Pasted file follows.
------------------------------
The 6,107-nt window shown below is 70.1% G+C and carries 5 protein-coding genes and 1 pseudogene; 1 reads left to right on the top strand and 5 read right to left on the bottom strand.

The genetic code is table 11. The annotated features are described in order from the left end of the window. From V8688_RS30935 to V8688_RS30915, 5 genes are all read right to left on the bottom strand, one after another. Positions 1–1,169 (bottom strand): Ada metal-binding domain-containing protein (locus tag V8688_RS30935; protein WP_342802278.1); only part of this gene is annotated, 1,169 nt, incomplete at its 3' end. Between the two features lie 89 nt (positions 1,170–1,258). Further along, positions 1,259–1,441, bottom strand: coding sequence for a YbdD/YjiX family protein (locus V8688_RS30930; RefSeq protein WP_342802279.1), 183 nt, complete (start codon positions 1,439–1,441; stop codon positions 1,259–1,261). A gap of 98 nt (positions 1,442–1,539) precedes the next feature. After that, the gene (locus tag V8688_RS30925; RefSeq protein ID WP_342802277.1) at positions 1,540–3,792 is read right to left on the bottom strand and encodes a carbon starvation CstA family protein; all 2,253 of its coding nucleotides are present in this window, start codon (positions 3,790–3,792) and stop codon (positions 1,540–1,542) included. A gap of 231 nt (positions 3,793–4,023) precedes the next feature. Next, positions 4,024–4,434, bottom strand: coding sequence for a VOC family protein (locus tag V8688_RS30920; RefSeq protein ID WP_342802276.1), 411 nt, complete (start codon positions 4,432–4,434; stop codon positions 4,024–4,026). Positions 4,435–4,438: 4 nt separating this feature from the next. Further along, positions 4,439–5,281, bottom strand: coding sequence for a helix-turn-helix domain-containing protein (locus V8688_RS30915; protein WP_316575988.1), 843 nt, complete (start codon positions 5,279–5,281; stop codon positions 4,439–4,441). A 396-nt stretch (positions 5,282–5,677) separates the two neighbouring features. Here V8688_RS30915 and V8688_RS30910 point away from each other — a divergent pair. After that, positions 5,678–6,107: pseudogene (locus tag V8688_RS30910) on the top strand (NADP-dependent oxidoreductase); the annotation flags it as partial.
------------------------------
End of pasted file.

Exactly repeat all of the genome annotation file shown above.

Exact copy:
The 6,107-nt window shown below is 70.1% G+C and carries 5 protein-coding genes and 1 pseudogene; 1 reads left to right on the top strand and 5 read right to left on the bottom strand.

The genetic code is table 11. The annotated features are described in order from the left end of the window. From V8688_RS30935 to V8688_RS30915, 5 genes are all read right to left on the bottom strand, one after another. Positions 1–1,169 (bottom strand): Ada metal-binding domain-containing protein (locus tag V8688_RS30935; protein WP_342802278.1); only part of this gene is annotated, 1,169 nt, incomplete at its 3' end. Between the two features lie 89 nt (positions 1,170–1,258). Further along, positions 1,259–1,441, bottom strand: coding sequence for a YbdD/YjiX family protein (locus V8688_RS30930; RefSeq protein WP_342802279.1), 183 nt, complete (start codon positions 1,439–1,441; stop codon positions 1,259–1,261). A gap of 98 nt (positions 1,442–1,539) precedes the next feature. After that, the gene (locus tag V8688_RS30925; RefSeq protein ID WP_342802277.1) at positions 1,540–3,792 is read right to left on the bottom strand and encodes a carbon starvation CstA family protein; all 2,253 of its coding nucleotides are present in this window, start codon (positions 3,790–3,792) and stop codon (positions 1,540–1,542) included. A gap of 231 nt (positions 3,793–4,023) precedes the next feature. Next, positions 4,024–4,434, bottom strand: coding sequence for a VOC family protein (locus tag V8688_RS30920; RefSeq protein ID WP_342802276.1), 411 nt, complete (start codon positions 4,432–4,434; stop codon positions 4,024–4,026). Positions 4,435–4,438: 4 nt separating this feature from the next. Further along, positions 4,439–5,281, bottom strand: coding sequence for a helix-turn-helix domain-containing protein (locus V8688_RS30915; protein WP_316575988.1), 843 nt, complete (start codon positions 5,279–5,281; stop codon positions 4,439–4,441). A 396-nt stretch (positions 5,282–5,677) separates the two neighbouring features. Here V8688_RS30915 and V8688_RS30910 point away from each other — a divergent pair. After that, positions 5,678–6,107: pseudogene (locus tag V8688_RS30910) on the top strand (NADP-dependent oxidoreductase); the annotation flags it as partial.